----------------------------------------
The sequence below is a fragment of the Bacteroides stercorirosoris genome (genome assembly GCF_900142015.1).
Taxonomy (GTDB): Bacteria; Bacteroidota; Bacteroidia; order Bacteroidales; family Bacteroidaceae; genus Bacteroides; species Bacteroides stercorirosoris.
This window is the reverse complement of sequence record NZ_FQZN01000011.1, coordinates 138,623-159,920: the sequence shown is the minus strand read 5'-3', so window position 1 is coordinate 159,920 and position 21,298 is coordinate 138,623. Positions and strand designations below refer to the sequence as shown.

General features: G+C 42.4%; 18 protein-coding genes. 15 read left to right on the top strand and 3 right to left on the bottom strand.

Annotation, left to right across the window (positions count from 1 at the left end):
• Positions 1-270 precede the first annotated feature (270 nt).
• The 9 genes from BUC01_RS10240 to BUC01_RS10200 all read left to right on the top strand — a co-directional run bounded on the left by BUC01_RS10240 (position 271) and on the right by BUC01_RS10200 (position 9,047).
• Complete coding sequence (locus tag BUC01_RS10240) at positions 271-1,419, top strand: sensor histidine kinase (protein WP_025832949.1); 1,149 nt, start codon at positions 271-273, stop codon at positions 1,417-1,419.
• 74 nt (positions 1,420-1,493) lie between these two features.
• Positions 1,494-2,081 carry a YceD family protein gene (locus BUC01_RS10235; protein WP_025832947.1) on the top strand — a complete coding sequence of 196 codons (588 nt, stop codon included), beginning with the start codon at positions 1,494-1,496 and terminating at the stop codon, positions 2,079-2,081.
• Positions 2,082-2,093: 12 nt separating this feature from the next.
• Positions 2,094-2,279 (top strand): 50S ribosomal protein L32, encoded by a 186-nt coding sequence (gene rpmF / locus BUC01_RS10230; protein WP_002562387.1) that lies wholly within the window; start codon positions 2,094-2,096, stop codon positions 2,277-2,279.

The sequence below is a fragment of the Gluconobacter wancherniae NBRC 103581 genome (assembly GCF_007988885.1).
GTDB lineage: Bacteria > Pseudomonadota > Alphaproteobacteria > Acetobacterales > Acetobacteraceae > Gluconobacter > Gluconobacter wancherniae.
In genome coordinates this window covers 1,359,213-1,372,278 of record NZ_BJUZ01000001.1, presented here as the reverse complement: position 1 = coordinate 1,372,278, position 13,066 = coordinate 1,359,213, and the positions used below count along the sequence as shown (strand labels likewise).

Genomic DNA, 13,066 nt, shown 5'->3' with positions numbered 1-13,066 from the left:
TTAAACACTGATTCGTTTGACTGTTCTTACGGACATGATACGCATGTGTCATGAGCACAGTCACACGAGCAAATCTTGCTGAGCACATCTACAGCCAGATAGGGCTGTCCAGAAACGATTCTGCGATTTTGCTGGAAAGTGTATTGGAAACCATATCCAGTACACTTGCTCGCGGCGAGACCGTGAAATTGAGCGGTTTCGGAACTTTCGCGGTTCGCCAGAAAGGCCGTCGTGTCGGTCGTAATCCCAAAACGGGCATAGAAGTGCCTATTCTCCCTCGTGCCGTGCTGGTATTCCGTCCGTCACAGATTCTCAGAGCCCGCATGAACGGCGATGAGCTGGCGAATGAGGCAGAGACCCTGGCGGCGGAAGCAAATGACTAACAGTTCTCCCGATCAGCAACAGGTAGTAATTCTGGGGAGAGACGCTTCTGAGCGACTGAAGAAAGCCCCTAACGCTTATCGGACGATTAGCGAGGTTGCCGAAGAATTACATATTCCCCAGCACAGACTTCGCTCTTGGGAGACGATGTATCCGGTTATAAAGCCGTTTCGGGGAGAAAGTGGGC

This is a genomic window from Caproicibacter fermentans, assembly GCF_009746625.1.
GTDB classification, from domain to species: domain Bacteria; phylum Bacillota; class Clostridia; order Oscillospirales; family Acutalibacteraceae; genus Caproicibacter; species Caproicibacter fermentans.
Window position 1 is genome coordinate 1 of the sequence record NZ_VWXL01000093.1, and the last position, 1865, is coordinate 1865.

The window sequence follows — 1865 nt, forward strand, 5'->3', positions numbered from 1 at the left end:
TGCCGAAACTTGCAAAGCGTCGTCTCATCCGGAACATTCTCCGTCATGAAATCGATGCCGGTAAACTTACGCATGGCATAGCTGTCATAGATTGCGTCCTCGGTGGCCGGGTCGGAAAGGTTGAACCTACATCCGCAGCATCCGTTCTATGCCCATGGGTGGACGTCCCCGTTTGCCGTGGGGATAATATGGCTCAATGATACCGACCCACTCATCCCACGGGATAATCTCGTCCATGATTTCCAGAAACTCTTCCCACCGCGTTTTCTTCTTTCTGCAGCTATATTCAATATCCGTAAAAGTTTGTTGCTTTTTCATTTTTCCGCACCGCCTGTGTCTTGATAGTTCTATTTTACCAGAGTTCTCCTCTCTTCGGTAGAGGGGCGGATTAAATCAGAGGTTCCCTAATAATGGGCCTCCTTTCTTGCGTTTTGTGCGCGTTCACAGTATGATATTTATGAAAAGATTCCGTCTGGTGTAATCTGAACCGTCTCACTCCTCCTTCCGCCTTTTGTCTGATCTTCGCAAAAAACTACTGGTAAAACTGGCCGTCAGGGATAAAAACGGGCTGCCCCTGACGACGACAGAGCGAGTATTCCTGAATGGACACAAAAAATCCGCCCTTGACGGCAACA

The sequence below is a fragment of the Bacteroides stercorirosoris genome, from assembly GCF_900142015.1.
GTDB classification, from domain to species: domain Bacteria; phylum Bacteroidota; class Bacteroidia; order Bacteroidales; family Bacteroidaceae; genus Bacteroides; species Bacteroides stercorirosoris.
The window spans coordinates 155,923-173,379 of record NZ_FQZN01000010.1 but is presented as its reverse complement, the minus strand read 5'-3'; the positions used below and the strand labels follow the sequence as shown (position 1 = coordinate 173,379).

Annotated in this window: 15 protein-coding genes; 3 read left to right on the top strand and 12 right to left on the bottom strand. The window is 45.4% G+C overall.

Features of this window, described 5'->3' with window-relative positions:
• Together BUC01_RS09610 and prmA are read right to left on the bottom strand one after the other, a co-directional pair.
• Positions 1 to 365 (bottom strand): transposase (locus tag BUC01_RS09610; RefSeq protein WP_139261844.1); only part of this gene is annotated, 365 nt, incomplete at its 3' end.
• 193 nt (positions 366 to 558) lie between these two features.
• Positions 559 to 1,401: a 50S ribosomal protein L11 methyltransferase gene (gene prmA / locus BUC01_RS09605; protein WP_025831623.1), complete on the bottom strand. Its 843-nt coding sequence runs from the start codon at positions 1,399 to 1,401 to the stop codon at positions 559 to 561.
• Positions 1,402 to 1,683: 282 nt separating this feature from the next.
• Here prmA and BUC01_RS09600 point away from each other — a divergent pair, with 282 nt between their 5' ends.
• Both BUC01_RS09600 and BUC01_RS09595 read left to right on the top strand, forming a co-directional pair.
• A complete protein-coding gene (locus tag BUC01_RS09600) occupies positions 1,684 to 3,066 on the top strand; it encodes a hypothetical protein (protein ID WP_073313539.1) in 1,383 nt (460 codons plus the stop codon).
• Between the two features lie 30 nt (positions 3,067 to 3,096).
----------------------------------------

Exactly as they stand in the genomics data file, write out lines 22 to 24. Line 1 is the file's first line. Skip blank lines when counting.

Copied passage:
TGCCGAAACTTGCAAAGCGTCGTCTCATCCGGAACATTCTCCGTCATGAAATCGATGCCGGTAAACTTACGCATGGCATAGCTGTCATAGATTGCGTCCTCGGTGGCCGGGTCGGAAAGGTTGAACCTACATCCGCAGCATCCGTTCTATGCCCATGGGTGGACGTCCCCGTTTGCCGTGGGGATAATATGGCTCAATGATACCGACCCACTCATCCCACGGGATAATCTCGTCCATGATTTCCAGAAACTCTTCCCACCGCGTTTTCTTCTTTCTGCAGCTATATTCAATATCCGTAAAAGTTTGTTGCTTTTTCATTTTTCCGCACCGCCTGTGTCTTGATAGTTCTATTTTACCAGAGTTCTCCTCTCTTCGGTAGAGGGGCGGATTAAATCAGAGGTTCCCTAATAATGGGCCTCCTTTCTTGCGTTTTGTGCGCGTTCACAGTATGATATTTATGAAAAGATTCCGTCTGGTGTAATCTGAACCGTCTCACTCCTCCTTCCGCCTTTTGTCTGATCTTCGCAAAAAACTACTGGTAAAACTGGCCGTCAGGGATAAAAACGGGCTGCCCCTGACGACGACAGAGCGAGTATTCCTGAATGGACACAAAAAATCCGCCCTTGACGGCAACA

The sequence below is a fragment of the Bacteroides stercorirosoris genome, from assembly GCF_900142015.1.
GTDB classification, from domain to species: domain Bacteria; phylum Bacteroidota; class Bacteroidia; order Bacteroidales; family Bacteroidaceae; genus Bacteroides; species Bacteroides stercorirosoris.